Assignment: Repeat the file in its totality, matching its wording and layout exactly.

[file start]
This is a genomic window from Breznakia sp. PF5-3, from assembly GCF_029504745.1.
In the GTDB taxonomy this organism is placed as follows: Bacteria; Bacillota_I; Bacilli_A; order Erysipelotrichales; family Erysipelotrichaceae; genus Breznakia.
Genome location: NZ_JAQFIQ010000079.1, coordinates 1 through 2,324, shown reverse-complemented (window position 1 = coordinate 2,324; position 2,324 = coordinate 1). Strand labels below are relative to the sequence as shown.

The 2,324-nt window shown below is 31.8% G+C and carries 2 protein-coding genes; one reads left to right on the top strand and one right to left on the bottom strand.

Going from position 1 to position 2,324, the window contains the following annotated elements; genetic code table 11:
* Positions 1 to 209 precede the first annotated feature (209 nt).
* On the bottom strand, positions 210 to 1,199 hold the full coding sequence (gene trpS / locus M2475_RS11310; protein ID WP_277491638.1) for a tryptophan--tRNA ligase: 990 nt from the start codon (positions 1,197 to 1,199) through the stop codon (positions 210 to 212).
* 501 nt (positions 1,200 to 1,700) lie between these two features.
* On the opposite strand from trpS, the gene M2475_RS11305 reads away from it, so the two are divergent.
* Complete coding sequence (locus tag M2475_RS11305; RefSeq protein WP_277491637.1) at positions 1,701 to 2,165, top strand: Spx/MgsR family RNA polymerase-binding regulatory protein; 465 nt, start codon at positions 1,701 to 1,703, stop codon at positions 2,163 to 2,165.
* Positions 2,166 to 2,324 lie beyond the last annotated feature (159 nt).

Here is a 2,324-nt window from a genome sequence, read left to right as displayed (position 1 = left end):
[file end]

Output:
This is a genomic window from Breznakia sp. PF5-3, from assembly GCF_029504745.1.
In the GTDB taxonomy this organism is placed as follows: Bacteria; Bacillota_I; Bacilli_A; order Erysipelotrichales; family Erysipelotrichaceae; genus Breznakia.
Genome location: NZ_JAQFIQ010000079.1, coordinates 1 through 2,324, shown reverse-complemented (window position 1 = coordinate 2,324; position 2,324 = coordinate 1). Strand labels below are relative to the sequence as shown.

The 2,324-nt window shown below is 31.8% G+C and carries 2 protein-coding genes; one reads left to right on the top strand and one right to left on the bottom strand.

Going from position 1 to position 2,324, the window contains the following annotated elements; genetic code table 11:
* Positions 1 to 209 precede the first annotated feature (209 nt).
* On the bottom strand, positions 210 to 1,199 hold the full coding sequence (gene trpS / locus M2475_RS11310; protein ID WP_277491638.1) for a tryptophan--tRNA ligase: 990 nt from the start codon (positions 1,197 to 1,199) through the stop codon (positions 210 to 212).
* 501 nt (positions 1,200 to 1,700) lie between these two features.
* On the opposite strand from trpS, the gene M2475_RS11305 reads away from it, so the two are divergent.
* Complete coding sequence (locus tag M2475_RS11305; RefSeq protein WP_277491637.1) at positions 1,701 to 2,165, top strand: Spx/MgsR family RNA polymerase-binding regulatory protein; 465 nt, start codon at positions 1,701 to 1,703, stop codon at positions 2,163 to 2,165.
* Positions 2,166 to 2,324 lie beyond the last annotated feature (159 nt).

Here is a 2,324-nt window from a genome sequence, read left to right as displayed (position 1 = left end):